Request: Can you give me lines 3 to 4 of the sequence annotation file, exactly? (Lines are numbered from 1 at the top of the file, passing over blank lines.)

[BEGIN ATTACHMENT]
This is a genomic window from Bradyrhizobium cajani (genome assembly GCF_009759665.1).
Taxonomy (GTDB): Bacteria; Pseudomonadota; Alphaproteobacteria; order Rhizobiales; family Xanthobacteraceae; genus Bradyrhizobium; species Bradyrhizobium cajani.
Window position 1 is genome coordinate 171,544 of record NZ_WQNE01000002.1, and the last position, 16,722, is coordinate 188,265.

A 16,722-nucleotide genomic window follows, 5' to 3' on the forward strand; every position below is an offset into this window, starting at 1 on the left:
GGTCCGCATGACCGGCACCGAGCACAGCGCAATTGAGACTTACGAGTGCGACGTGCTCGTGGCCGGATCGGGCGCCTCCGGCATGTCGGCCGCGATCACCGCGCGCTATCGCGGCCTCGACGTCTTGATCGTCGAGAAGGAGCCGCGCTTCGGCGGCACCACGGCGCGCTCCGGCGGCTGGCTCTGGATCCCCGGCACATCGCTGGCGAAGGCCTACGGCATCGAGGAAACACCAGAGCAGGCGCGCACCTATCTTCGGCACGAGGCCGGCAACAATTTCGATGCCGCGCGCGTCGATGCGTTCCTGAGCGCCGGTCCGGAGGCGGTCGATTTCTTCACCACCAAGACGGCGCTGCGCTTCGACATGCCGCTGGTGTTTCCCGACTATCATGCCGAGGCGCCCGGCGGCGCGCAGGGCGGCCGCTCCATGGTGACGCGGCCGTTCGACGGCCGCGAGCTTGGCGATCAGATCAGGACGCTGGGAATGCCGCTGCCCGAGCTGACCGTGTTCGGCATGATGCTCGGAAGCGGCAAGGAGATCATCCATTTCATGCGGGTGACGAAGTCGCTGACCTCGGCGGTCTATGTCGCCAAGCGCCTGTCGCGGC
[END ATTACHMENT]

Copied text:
Window position 1 is genome coordinate 171,544 of record NZ_WQNE01000002.1, and the last position, 16,722, is coordinate 188,265.

A 16,722-nucleotide genomic window follows, 5' to 3' on the forward strand; every position below is an offset into this window, starting at 1 on the left: